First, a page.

Honestly, there are several work-related issues that keep me awake at night; the changes in how we provide services and support isn’t one of them.
Although some of those changes are significant, we know that people need to be able to live the lives they choose, and I think changes in services and supports are attempting to head in that direction.
My biggest concern right now might keep you awake as well. It’s simply this: How will we find and retain the people who can provide the care and supports we rely upon in the future when we’re experiencing a near crisis in staffing today?
In a front-page story of the Star Tribune on February 28, reporter Chris Serres eloquently outlined the challenges of finding enough staff members to support people who have intellectual and developmental disabilities. Serres identified the staffing shortage as a crisis. If it isn’t one today, it certainly will be. Whether it’s home care agencies or group homes, finding and keeping staff members is a challenge. And our reimbursement systems aren’t providing solutions. In fact, the gap between the haves and have nots in the care community continues to widen as hospitals and nursing homes get increases year after year, while people providing home and community-based services are told to wait yet again. (I was told by a prominent legislator that disability services need to get in line and wait its turn. That was in 2013.)
When the minimum wage changed, disability service providers received a 5% increase and were told that should cover the minimum wage increase. We remade our entire salary structure to accommodate the change.
Unfortunately, that increase didn’t hold. As the Department of Human Services responded to a mandate from the Legislature to contain costs in long-term services and supports, rural providers took a cut to that promised 5% increase from already low rates. Starting in 2016, rural providers are subject to a 3% decrease in their rates. Why? The assumption is that it is less expensive to provide services in rural areas than it is in metro areas based on traditional spending. It’s likely that those who developed this rationale hadn’t considered that rural counties may have less dollars to work with, and may be traditionally more conservative in setting rates than metro counties. And they certainly hadn’t seen the data that shows that rural areas have a greater staffing crisis than metro regions where the prospective employee pool is larger.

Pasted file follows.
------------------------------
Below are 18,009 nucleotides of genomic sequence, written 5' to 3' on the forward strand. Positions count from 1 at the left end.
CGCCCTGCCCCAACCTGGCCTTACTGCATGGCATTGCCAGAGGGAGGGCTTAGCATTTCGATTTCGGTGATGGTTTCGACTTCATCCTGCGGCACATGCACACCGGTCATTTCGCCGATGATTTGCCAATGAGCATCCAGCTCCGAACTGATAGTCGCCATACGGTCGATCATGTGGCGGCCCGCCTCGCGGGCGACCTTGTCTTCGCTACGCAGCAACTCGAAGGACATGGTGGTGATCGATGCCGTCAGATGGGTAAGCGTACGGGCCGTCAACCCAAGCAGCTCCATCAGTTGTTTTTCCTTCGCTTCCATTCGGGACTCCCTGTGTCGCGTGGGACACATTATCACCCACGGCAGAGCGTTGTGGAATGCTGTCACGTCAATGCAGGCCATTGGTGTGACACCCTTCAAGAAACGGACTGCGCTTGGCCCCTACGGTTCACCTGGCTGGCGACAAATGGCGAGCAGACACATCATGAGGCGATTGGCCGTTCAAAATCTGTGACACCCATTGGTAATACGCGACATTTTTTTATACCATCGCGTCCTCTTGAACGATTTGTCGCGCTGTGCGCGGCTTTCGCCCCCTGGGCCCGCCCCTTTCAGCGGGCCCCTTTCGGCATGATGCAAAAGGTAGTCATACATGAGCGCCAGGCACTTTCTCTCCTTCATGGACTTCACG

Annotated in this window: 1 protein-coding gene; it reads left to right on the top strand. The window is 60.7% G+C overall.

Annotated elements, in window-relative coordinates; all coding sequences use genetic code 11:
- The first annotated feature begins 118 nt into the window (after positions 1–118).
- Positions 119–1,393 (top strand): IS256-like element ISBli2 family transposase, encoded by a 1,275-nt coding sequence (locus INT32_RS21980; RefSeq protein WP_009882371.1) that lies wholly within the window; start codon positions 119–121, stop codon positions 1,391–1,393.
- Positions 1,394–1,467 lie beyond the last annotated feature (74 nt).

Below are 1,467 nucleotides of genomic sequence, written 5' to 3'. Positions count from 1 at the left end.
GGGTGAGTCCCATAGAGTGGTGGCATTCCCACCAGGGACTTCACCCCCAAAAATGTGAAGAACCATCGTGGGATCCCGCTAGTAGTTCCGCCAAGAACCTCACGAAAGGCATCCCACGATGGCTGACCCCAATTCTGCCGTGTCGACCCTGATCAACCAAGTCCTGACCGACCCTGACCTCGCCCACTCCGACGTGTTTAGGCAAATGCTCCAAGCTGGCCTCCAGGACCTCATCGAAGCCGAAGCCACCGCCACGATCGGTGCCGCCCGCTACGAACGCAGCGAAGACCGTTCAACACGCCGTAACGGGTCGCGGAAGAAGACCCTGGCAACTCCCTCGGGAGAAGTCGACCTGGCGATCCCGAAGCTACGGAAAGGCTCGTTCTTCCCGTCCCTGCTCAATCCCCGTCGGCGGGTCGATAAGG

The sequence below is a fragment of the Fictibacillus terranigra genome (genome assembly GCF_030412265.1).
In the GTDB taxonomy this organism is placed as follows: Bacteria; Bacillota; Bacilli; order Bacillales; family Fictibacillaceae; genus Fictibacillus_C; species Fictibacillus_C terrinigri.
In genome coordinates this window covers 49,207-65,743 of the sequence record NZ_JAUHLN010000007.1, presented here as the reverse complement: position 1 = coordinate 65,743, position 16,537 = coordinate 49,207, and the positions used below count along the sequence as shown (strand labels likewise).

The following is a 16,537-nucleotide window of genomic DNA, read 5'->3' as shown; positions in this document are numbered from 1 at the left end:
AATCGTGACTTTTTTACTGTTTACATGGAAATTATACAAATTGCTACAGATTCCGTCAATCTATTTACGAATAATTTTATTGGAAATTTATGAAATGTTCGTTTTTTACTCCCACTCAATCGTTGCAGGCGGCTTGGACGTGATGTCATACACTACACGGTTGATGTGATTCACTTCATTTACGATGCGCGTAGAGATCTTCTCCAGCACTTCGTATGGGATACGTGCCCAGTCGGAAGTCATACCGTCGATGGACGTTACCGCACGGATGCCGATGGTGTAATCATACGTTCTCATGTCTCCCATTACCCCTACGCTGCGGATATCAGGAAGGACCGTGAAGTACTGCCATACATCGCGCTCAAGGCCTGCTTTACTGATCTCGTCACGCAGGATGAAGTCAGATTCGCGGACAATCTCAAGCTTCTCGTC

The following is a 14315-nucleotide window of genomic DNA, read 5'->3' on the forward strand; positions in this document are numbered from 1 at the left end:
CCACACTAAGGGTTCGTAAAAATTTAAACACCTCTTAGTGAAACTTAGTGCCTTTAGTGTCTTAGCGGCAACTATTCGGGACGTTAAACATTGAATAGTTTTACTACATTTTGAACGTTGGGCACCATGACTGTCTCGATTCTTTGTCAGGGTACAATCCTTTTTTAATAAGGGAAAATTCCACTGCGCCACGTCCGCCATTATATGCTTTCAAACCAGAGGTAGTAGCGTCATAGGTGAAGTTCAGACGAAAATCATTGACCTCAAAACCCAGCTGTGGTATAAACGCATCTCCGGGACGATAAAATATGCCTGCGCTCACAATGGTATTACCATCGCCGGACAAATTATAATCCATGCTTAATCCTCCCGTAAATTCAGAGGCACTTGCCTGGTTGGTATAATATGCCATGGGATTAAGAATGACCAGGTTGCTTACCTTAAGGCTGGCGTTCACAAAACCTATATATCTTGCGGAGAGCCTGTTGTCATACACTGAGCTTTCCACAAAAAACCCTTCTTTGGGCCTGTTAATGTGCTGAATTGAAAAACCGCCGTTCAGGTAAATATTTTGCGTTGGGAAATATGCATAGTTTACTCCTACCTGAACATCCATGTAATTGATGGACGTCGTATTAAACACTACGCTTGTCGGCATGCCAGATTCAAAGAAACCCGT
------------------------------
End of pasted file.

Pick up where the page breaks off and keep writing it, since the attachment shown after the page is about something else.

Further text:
In Serres’ article, we hear from a mother who spoke of her frustration with having to manage people and services in addition to everything else she has to do. It’s a story I hear again and again. We’re balancing the budget, and the system, on the backs of those who already have a burden of support.
Behind all of these conversations is the subject of money. Instead of looking for creative and reasonable solutions, the government is creating cookie-cutter solutions based on the needs of a minority. Behind closed doors, some high-placed government officials have been heard to make the comment, “People are going to have to experience some pain.”
Is that what we tell the parents who are struggling to maintain care levels required for safety, let alone a higher quality of life? As Barbara Merrill, CEO of ANCOR, our national association, says in a recent post, “It’s our responsibility to reject that we must accept that we have an economy of scarcity … It’s our job to advocate for what people need, not to settle for what we’re given.”
What We’re Doing
At LBSA, our board has been talking about staffing challenges for some time. We have committed to engage in envisioning new, bigger solutions for staffing challenges. We’ve read the research; we understand the dimensions of the problem; we’re looking for creative solutions. It will take the whole village – communities committed to ensuring that everyone has a place at the table. We’re just beginning the conversation, and we’d love to hear your thoughts.
How You Can Help
Your role? Send us your ideas. Be part of the conversation. And, contact your legislators to support a pay increase for our staff. Encourage them to support the 5% increase included in the House bill. Go online to voice your support. We’d love to hear your creative solutions. Apply for one of our open positions. Share our open positions with a friend.